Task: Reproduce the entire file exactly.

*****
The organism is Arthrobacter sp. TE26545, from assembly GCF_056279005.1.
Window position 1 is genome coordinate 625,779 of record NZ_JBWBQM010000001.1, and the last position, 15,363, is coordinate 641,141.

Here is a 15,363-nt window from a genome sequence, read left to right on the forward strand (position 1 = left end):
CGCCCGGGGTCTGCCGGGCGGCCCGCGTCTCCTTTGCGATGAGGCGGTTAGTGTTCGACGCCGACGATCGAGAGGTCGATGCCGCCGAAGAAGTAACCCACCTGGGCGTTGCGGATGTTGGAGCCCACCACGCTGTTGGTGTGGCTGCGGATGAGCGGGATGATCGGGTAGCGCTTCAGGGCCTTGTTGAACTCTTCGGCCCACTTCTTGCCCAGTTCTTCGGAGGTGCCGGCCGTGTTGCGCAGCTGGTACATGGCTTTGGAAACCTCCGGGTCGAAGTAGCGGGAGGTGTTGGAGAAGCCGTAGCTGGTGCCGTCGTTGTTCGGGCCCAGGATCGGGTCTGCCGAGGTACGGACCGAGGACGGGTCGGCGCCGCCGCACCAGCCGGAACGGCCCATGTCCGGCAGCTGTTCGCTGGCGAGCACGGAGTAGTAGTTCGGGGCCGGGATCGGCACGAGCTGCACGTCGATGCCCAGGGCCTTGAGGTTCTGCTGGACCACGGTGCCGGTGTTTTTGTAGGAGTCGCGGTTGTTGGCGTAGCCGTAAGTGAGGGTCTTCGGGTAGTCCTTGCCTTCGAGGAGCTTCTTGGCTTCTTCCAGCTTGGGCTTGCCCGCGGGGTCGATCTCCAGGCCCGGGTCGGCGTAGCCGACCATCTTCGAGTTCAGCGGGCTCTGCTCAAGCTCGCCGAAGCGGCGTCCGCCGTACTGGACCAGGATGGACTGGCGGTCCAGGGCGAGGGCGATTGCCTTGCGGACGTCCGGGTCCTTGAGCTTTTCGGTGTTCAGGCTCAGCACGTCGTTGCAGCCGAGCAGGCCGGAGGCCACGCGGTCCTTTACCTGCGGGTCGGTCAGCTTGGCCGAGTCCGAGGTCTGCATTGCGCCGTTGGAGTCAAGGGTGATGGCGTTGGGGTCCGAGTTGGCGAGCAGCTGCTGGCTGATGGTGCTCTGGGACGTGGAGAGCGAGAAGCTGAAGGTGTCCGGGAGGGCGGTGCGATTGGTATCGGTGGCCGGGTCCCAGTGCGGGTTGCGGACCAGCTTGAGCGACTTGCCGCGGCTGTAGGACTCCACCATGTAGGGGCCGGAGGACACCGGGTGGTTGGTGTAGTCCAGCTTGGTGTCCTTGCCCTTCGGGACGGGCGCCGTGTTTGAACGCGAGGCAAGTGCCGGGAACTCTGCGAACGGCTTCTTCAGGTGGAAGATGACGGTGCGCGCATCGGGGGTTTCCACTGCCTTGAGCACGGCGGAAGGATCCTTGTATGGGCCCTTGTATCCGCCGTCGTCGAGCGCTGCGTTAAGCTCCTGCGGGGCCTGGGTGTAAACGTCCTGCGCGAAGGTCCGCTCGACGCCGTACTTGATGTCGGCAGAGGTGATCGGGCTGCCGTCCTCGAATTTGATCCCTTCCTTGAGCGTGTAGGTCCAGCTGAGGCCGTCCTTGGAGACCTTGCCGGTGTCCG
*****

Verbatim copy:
The organism is Arthrobacter sp. TE26545, from assembly GCF_056279005.1.
Window position 1 is genome coordinate 625,779 of record NZ_JBWBQM010000001.1, and the last position, 15,363, is coordinate 641,141.

Here is a 15,363-nt window from a genome sequence, read left to right on the forward strand (position 1 = left end):
CGCCCGGGGTCTGCCGGGCGGCCCGCGTCTCCTTTGCGATGAGGCGGTTAGTGTTCGACGCCGACGATCGAGAGGTCGATGCCGCCGAAGAAGTAACCCACCTGGGCGTTGCGGATGTTGGAGCCCACCACGCTGTTGGTGTGGCTGCGGATGAGCGGGATGATCGGGTAGCGCTTCAGGGCCTTGTTGAACTCTTCGGCCCACTTCTTGCCCAGTTCTTCGGAGGTGCCGGCCGTGTTGCGCAGCTGGTACATGGCTTTGGAAACCTCCGGGTCGAAGTAGCGGGAGGTGTTGGAGAAGCCGTAGCTGGTGCCGTCGTTGTTCGGGCCCAGGATCGGGTCTGCCGAGGTACGGACCGAGGACGGGTCGGCGCCGCCGCACCAGCCGGAACGGCCCATGTCCGGCAGCTGTTCGCTGGCGAGCACGGAGTAGTAGTTCGGGGCCGGGATCGGCACGAGCTGCACGTCGATGCCCAGGGCCTTGAGGTTCTGCTGGACCACGGTGCCGGTGTTTTTGTAGGAGTCGCGGTTGTTGGCGTAGCCGTAAGTGAGGGTCTTCGGGTAGTCCTTGCCTTCGAGGAGCTTCTTGGCTTCTTCCAGCTTGGGCTTGCCCGCGGGGTCGATCTCCAGGCCCGGGTCGGCGTAGCCGACCATCTTCGAGTTCAGCGGGCTCTGCTCAAGCTCGCCGAAGCGGCGTCCGCCGTACTGGACCAGGATGGACTGGCGGTCCAGGGCGAGGGCGATTGCCTTGCGGACGTCCGGGTCCTTGAGCTTTTCGGTGTTCAGGCTCAGCACGTCGTTGCAGCCGAGCAGGCCGGAGGCCACGCGGTCCTTTACCTGCGGGTCGGTCAGCTTGGCCGAGTCCGAGGTCTGCATTGCGCCGTTGGAGTCAAGGGTGATGGCGTTGGGGTCCGAGTTGGCGAGCAGCTGCTGGCTGATGGTGCTCTGGGACGTGGAGAGCGAGAAGCTGAAGGTGTCCGGGAGGGCGGTGCGATTGGTATCGGTGGCCGGGTCCCAGTGCGGGTTGCGGACCAGCTTGAGCGACTTGCCGCGGCTGTAGGACTCCACCATGTAGGGGCCGGAGGACACCGGGTGGTTGGTGTAGTCCAGCTTGGTGTCCTTGCCCTTCGGGACGGGCGCCGTGTTTGAACGCGAGGCAAGTGCCGGGAACTCTGCGAACGGCTTCTTCAGGTGGAAGATGACGGTGCGCGCATCGGGGGTTTCCACTGCCTTGAGCACGGCGGAAGGATCCTTGTATGGGCCCTTGTATCCGCCGTCGTCGAGCGCTGCGTTAAGCTCCTGCGGGGCCTGGGTGTAAACGTCCTGCGCGAAGGTCCGCTCGACGCCGTACTTGATGTCGGCAGAGGTGATCGGGCTGCCGTCCTCGAATTTGATCCCTTCCTTGAGCGTGTAGGTCCAGCTGAGGCCGTCCTTGGAGACCTTGCCGGTGTCCG